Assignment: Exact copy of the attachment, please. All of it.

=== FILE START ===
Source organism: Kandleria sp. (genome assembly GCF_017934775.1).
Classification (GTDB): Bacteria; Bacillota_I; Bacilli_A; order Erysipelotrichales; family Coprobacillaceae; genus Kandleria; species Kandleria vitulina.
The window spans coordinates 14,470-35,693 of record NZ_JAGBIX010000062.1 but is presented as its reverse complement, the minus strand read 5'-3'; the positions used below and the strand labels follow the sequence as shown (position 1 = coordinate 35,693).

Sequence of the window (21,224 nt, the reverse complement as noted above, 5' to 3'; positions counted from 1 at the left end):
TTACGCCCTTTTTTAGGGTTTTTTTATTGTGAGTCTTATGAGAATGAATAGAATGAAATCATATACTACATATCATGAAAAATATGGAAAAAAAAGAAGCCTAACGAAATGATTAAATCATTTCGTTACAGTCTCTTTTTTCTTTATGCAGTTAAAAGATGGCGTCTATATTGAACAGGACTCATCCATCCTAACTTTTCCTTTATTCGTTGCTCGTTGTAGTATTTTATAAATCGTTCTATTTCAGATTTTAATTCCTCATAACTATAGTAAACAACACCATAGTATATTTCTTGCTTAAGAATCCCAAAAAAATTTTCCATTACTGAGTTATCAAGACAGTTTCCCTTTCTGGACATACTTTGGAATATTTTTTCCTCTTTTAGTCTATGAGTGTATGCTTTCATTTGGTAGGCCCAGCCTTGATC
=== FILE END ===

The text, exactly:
Source organism: Kandleria sp. (genome assembly GCF_017934775.1).
Classification (GTDB): Bacteria; Bacillota_I; Bacilli_A; order Erysipelotrichales; family Coprobacillaceae; genus Kandleria; species Kandleria vitulina.
The window spans coordinates 14,470-35,693 of record NZ_JAGBIX010000062.1 but is presented as its reverse complement, the minus strand read 5'-3'; the positions used below and the strand labels follow the sequence as shown (position 1 = coordinate 35,693).

Sequence of the window (21,224 nt, the reverse complement as noted above, 5' to 3'; positions counted from 1 at the left end):
TTACGCCCTTTTTTAGGGTTTTTTTATTGTGAGTCTTATGAGAATGAATAGAATGAAATCATATACTACATATCATGAAAAATATGGAAAAAAAAGAAGCCTAACGAAATGATTAAATCATTTCGTTACAGTCTCTTTTTTCTTTATGCAGTTAAAAGATGGCGTCTATATTGAACAGGACTCATCCATCCTAACTTTTCCTTTATTCGTTGCTCGTTGTAGTATTTTATAAATCGTTCTATTTCAGATTTTAATTCCTCATAACTATAGTAAACAACACCATAGTATATTTCTTGCTTAAGAATCCCAAAAAAATTTTCCATTACTGAGTTATCAAGACAGTTTCCCTTTCTGGACATACTTTGGAATATTTTTTCCTCTTTTAGTCTATGAGTGTATGCTTTCATTTGGTAGGCCCAGCCTTGATC